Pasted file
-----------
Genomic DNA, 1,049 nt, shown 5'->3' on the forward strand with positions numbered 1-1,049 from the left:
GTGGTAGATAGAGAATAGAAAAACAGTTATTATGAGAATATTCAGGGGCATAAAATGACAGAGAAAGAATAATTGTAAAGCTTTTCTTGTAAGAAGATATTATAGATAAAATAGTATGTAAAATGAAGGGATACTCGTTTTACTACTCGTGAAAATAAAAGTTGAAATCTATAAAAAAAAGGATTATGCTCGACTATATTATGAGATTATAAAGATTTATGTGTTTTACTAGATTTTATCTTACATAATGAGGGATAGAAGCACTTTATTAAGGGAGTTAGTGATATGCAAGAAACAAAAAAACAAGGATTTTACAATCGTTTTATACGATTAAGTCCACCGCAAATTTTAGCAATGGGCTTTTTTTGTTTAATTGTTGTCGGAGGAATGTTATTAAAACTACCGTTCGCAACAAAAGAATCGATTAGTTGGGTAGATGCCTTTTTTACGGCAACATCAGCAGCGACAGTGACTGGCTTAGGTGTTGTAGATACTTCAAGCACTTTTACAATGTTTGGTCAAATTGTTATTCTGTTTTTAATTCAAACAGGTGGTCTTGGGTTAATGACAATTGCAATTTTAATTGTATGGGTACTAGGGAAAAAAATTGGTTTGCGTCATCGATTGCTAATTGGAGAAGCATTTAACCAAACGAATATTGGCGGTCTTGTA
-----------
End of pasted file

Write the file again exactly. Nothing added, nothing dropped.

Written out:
Genomic DNA, 1,049 nt, shown 5'->3' on the forward strand with positions numbered 1-1,049 from the left:
GTGGTAGATAGAGAATAGAAAAACAGTTATTATGAGAATATTCAGGGGCATAAAATGACAGAGAAAGAATAATTGTAAAGCTTTTCTTGTAAGAAGATATTATAGATAAAATAGTATGTAAAATGAAGGGATACTCGTTTTACTACTCGTGAAAATAAAAGTTGAAATCTATAAAAAAAAGGATTATGCTCGACTATATTATGAGATTATAAAGATTTATGTGTTTTACTAGATTTTATCTTACATAATGAGGGATAGAAGCACTTTATTAAGGGAGTTAGTGATATGCAAGAAACAAAAAAACAAGGATTTTACAATCGTTTTATACGATTAAGTCCACCGCAAATTTTAGCAATGGGCTTTTTTTGTTTAATTGTTGTCGGAGGAATGTTATTAAAACTACCGTTCGCAACAAAAGAATCGATTAGTTGGGTAGATGCCTTTTTTACGGCAACATCAGCAGCGACAGTGACTGGCTTAGGTGTTGTAGATACTTCAAGCACTTTTACAATGTTTGGTCAAATTGTTATTCTGTTTTTAATTCAAACAGGTGGTCTTGGGTTAATGACAATTGCAATTTTAATTGTATGGGTACTAGGGAAAAAAATTGGTTTGCGTCATCGATTGCTAATTGGAGAAGCATTTAACCAAACGAATATTGGCGGTCTTGTA